Conclave date set: for the good of the Universal Church, solum Deum prae oculis habentes.

George Alencherry.jpgThe Cardinals have determined that the Conclave will begin on 12 March 2013. The Votive Mass Pro Eligendo Pontifice (For the Election of the Pontiff) will be offered in the morning at Saint Peter’s Basilica by the Cardinal Dean and later that afternoon the cardinals will process from the Pauline Chapel to the Sistine praying the Litany of Saints.

The cardinals will follow rules set down in John Paul IIs 1996 Universi Dominicu Gregis with the amendments of Benedict XVI in his motu proprio, Normas Nonnullas; moreover, they will adhere to the norms of the Ordo Rituum Conclavis.
There are 115 cardinals voting, 77 of them need to agree on a single man. Mostly an European group of men with an average age of 72; Cardinal Kasper is the oldest at 80 (his birthday was March 5, after the sede vacnate) and the Cardinal Thottunka, the Syro-Malabar, the youngest at 53.
There are 67 created by the Pope-emeritus and 48 by Blessed John Paul; 19 were professed as religious; the majority are Italian trailed by the USA.
Saint Joseph, universal patron of the Church, pray for us, and the cardinals.
On the Roman liturgical calendar of Blessed John XXIII, March 12 is the feast of Saint Gregory the Great (+604).

Creeping infallibility?

We face reductionisms of the Faith all the time as Catholics: liturgical expedient minimalism is one of the most noteworthy examples, then there’s the identifiable dictatorship of relativism and the denial that Scripture is divinely inspired (cf. Benedict’s address last week to the PBC). While not formal matters of heresy (technically defined) but they are reductions that are a gradual chipping away of the content and expression. Poor liturgical practice, banal sacred music and unprepared liturgical preaching will erode the content of faith. There are other examples but I think these three give good a sense of a problem.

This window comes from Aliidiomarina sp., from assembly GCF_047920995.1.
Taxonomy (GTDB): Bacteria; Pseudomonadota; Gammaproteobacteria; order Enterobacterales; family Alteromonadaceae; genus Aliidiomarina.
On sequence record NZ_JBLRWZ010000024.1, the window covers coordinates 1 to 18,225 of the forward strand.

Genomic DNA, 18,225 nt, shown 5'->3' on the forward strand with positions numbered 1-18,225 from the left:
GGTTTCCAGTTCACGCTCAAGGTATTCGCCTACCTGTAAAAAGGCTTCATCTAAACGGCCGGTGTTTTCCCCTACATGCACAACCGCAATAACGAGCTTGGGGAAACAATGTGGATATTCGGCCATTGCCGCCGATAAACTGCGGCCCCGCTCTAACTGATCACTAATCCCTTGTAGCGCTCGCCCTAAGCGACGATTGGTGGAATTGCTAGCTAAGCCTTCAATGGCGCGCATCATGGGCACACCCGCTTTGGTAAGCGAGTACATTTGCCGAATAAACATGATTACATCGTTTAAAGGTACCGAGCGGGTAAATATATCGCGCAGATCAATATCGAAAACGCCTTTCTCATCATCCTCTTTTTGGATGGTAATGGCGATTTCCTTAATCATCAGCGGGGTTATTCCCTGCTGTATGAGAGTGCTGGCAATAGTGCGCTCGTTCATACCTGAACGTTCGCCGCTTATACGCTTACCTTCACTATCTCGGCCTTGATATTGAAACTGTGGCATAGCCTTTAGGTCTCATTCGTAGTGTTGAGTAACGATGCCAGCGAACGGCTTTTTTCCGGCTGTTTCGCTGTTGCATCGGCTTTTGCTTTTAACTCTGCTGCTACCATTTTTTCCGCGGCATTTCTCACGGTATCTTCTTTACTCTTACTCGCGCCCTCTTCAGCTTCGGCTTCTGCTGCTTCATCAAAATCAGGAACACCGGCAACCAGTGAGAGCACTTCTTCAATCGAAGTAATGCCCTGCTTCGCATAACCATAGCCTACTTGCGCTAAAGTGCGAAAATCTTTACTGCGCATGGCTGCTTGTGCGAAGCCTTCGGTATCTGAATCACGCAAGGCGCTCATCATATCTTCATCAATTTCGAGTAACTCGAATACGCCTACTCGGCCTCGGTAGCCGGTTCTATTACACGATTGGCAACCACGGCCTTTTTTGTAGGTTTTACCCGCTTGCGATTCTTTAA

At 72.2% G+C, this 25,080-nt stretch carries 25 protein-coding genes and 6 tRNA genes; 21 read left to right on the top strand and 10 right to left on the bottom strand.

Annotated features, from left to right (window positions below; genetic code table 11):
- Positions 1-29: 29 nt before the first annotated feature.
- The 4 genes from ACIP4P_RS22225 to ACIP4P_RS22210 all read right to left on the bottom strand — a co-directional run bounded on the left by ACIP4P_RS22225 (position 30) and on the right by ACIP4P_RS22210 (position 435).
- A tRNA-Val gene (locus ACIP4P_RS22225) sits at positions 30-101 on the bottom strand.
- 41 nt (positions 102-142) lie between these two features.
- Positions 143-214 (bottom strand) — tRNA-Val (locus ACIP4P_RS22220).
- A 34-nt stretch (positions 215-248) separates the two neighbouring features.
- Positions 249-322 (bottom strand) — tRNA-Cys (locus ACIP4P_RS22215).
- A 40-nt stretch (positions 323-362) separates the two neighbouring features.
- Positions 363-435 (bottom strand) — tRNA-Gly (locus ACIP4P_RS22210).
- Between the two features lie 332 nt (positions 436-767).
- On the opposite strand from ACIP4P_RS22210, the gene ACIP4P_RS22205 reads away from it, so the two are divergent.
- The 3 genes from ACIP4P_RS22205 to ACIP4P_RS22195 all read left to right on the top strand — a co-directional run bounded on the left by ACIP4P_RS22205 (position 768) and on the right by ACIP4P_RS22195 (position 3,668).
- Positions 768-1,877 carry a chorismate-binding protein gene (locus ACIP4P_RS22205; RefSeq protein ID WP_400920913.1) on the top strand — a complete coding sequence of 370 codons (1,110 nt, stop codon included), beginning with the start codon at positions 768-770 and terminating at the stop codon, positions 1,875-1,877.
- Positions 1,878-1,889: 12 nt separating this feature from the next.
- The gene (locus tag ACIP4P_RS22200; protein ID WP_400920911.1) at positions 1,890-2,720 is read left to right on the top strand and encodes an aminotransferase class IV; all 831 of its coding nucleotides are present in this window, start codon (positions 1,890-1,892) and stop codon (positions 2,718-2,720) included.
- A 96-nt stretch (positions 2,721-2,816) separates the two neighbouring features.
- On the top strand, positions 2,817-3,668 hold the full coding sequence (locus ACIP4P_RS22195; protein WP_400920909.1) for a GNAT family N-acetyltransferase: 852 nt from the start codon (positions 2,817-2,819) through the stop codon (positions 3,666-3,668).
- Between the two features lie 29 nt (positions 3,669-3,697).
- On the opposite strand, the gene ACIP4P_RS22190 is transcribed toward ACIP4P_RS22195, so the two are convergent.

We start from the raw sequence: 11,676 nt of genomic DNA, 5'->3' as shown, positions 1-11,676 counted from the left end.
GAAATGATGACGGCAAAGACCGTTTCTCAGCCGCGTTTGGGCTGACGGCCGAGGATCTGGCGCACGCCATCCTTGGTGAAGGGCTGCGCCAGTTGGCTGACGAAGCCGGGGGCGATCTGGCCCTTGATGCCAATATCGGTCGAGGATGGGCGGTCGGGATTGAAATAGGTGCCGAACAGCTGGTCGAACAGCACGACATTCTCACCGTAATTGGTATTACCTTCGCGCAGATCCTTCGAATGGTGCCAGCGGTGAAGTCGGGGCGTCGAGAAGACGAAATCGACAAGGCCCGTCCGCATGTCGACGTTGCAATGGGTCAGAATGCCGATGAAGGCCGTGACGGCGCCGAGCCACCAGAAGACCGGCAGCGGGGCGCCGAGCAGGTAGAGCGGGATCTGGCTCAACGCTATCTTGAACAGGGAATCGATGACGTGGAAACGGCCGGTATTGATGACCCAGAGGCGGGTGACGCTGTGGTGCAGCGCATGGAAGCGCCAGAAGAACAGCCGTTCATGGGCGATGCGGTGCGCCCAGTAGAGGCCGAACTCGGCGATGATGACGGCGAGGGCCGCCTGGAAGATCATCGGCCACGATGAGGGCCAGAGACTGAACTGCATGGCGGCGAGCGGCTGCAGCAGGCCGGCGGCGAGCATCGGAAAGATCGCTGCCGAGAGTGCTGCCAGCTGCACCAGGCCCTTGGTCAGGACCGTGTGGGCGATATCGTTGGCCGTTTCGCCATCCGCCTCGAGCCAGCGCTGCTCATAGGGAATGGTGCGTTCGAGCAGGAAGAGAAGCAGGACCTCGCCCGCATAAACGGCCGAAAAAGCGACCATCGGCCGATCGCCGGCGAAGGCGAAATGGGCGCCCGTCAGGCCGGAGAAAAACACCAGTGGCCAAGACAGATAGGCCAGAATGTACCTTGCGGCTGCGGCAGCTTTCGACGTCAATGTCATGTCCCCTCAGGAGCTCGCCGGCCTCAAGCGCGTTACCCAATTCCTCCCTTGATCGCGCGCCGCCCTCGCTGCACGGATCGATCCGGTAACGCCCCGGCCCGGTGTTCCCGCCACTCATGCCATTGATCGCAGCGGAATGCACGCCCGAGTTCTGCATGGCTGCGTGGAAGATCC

I believe that Tarcisio Bertone and Joseph Ratzinger are correct: we believe, as Catholics, in revealed truth; that the faith is not debatable and we can’t reduce our faith to formally defined dogmas. And while the infallibility of the papal office is restricted to a clearly defined process so as not to allow arbitrariness, the exercise of infallibility has been exercised twice since 1870. BUT there are the secondary object of infallibility that have to be acknowledged and assented to, despite what Fathers Hans Kung, Roger Haight, Randy Sachs, John Coleman and Charles Curran say.

Here’s John Allen’s article: A long-simmering tension over creeping infallibility by John Allen.pdf

About the author

Paul A. Zalonski is from New Haven, CT. He is a member of the Fraternity of Communion and Liberation, a Catholic ecclesial movement, and an Oblate of Saint Benedict. Contact Paul at paulzalonski[at]